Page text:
Corporations are using mindfulness to null out the pervasive problem of stress in the business world.
However, those celebrating the mindfulness boom have avoided any serious consideration of why stress is so pervasive in corporations and society. According to New York Times business reporter David Gelles, author of “Mindful Work,” “Stress isn’t something imposed on us. It’s something we impose on ourselves.” The New York Times recently featured an exposé on the toxic, sociopathic work culture at Amazon. A former employee was quoted as saying that he saw nearly everyone he worked with cry at their desk. Would Gelles offer his advice with a straight face to these employees of Amazon, telling them that they have imposed stress on themselves, that they could have chosen not to cry?
For Gelles, the causes of stress are located inside our heads, from our own lack of emotional self-regulation, from our habitual patterns of thinking—and if fMRI images are revealing the neural correlates of stress, then surely our misery must be self-created. We only have ourselves – our own mindlessness – to blame. This is not to deny that experiences of stress and misery are partly due to our habitual reactivity, but Gelles goes too far. His victim-blaming philosophy echoes the corporate mindfulness ethos: shift the burden and locus of psychological stress and structural insecurities onto the individual employee, frame stress as a personal problem, and then offer mindfulness as the panacea. Critical psychologist David Smail referred to this philosophy as “magical voluntarism,” because it blames individuals for their own stress, ignoring the social and economic conditions which may have contributed to it.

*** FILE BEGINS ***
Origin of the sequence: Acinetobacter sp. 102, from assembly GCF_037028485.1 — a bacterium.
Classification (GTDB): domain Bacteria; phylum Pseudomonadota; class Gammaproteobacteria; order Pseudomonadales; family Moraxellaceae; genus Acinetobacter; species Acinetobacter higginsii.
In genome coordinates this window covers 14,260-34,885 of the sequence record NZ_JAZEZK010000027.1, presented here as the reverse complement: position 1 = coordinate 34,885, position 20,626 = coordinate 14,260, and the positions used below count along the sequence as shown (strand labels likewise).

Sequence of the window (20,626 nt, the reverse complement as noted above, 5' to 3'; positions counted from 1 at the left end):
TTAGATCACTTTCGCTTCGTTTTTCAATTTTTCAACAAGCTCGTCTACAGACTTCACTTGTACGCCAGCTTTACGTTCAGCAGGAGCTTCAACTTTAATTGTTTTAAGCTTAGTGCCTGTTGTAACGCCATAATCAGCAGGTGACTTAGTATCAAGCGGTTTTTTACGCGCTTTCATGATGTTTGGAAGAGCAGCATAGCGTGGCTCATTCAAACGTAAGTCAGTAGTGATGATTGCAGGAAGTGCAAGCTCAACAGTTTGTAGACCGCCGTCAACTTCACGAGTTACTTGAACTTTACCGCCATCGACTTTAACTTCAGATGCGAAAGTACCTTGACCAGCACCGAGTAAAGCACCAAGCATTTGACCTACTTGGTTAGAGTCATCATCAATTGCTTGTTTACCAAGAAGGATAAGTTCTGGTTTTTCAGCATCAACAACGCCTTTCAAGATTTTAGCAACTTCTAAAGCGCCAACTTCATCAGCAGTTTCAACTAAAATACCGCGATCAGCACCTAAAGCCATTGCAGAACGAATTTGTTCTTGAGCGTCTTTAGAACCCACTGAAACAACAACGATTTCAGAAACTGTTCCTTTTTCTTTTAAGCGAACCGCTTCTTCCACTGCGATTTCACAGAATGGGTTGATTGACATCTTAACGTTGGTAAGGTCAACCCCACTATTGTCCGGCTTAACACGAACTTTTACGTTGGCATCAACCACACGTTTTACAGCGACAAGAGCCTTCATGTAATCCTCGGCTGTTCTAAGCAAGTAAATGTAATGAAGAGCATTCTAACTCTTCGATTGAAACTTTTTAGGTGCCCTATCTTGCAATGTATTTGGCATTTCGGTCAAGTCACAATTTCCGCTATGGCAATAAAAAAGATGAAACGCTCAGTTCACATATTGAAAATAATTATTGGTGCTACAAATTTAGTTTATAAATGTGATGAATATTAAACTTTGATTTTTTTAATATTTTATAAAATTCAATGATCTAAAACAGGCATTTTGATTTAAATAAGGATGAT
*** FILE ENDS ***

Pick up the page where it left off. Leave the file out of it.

A recent Stanford-Harvard study, however, tells a different story. A meta-analysis of 228 studies showed that employee stress is not self-imposed nor due to a lack of mindfulness. On the contrary, major workplace stressors were associated with a lack of health insurance, threats of constant layoffs and job insecurity, lack of discretion and autonomy in decision-making, long work hours, low organizational justice, and unrealistic job demands. Yet, individualized mindfulness programs pay virtually no attention to how stress is shaped by a complex set of interacting power relations, networks of interests, and explanatory narratives. Carl Cederstrom and Andre Spicer argue in “The Wellness Syndrome” that the mindfulness movement exemplifies an ideological shift, which turns an obsessive focus on wellness and happiness into a moral imperative. This “biomorality” urges the individual to find responsibility via the “right” life choices—whether through exercise, food, or meditation—to optimize the self.